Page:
How can organisations design a fit for purpose governance structure for a large program?
It’s one of the most effective steps you can take to set up a transformation program for success but there is no silver bullet or standard template to follow.
So how should it be approached?
We need to start with the objectives of good governance in mind. An effective governance structure does the following:
- Defines the relationships between all internal and external people and groups involved in solution delivery and business implementation activities
- Describes the proper flow of information between all participants and stakeholders
- Ensures that appropriate review and management of risks and issues is undertaken
- Ensures that required approvals and direction for the program is obtained at each appropriate stage and in a timely manner
- Ensures that quality is embedded in program processes
The purpose of this is to provide a decision-making framework that is logical, robust and repeatable to govern the program with the ultimate objective of ensuring its success.
Clarity in decision-making rights
It follows that, when drawing up an appropriate governance structure as part of program setup, establishing clarity with respect to decision-making rights is paramount. Part of this is ensuring that the roles and responsibilities of the Sponsor, Steering Committee, Program Manager or Director, Working Groups and various streams of work are explicitly defined. More importantly, however, these roles and responsibilities need to hang together as a logical whole.
In other words you need to stress test your governance in action – how will different decision-making scenarios – from solution delivery and business implementation phasing to the development of strategic communications messages, to day to day coordination of activities – work in practice?
Control versus autonomy
You also need to keep in mind what the program is trying to achieve when striking a balance between control and autonomy. Is it a transformational program in which you require creative solutions developed for seemingly intractable business problems? If so, you need to allow more space and autonomy for your experts to do their thing.
If on the other hand, it is not intended to do anything particularly new and innovative – a system upgrade for example – then you will want to exert more control to ensure that cost, time and quality constraints are adhered to. In the former, managing by exception is more appropriate. In the latter, more regular inspection of progress and results needs to be built into your governance approach.
Large programs inevitably involve cooperation and collaboration between a number of organisational functions including IT, products and services, finance marketing, sales, and so on. Your governance structure, therefore, needs to drive cross-functional integration at multiple levels both strategic and tactical.
At the strategic level the Steering Committee needs broad representation from all impacted areas and participants need to be senior enough to ensure the following:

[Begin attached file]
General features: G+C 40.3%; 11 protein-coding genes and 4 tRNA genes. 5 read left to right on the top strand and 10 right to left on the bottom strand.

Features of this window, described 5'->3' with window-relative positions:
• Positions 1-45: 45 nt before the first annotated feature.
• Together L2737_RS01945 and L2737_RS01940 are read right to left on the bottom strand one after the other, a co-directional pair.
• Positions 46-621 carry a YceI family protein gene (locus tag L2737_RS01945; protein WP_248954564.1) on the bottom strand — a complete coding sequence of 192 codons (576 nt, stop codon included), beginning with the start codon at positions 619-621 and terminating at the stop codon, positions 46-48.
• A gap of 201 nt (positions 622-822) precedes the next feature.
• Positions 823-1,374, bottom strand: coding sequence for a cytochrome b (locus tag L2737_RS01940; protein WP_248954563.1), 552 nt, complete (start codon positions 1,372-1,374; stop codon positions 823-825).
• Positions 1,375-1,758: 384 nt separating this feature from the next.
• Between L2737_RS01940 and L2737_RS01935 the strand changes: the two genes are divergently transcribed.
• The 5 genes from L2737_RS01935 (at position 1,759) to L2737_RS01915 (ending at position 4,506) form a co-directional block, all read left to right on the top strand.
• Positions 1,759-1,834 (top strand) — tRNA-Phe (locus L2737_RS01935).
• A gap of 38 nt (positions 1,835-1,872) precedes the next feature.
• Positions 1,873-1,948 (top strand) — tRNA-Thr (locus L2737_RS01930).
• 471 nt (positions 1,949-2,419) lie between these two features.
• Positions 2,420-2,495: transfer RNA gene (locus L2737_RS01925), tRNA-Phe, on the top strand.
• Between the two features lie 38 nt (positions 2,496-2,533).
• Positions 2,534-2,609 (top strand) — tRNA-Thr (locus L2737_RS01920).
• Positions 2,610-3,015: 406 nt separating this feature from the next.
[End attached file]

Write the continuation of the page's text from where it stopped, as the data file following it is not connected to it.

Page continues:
- Quality decisions are made for the program
- Alignment of the program with strategy
- Alignment of the program with organisational policy, including HR, IR and IT policies
- Successful program delivery
- Benefits realisation.
You also need to be clear about what the Steering Committee is responsible for achieving including:
- Representing stakeholders groups impacted by the program
- Providing support and direction so that the program outcomes are achieved in the best interest of the business
- Providing support to the program in obtaining and retaining the required project resources
- Reviewing and determining any escalated variations to original scope, budget or schedule
- Assessing critical escalated issues and high-impact risks and providing direction and support for corrective action
- Identifying other initiatives across the organisation that could impact or be impacted by the project.
Don’t forget the soft stuff
Because transformation success is dependent upon people and high performing teams, good governance is deeply concerned with modelling desirable behaviours including:
- Demonstrating integrity, ownership, dedication
- Building and leveraging social capital – trust, morale, passion, commitment, motivation, courage, resilience, and knowledge – by showing interest and fostering empowerment, creativity and openness
- Conflict management and negotiation
These principles – and any other important values – need to be explicitly called out in your governance charter.
Choice of sponsor
Finally, getting the right sponsor in place can mean the difference between success and failure. The sponsor should be the person who is most directly connected to the business area that will derive the most benefit from the program. This ensures alignment between operational and program spans of control and that the right incentives are driving the Preview program toward success.
As project specialists, we develop fit-for-purpose strategy. Contact us here to find out more about how we work with your teams or call 02 9098 6300.
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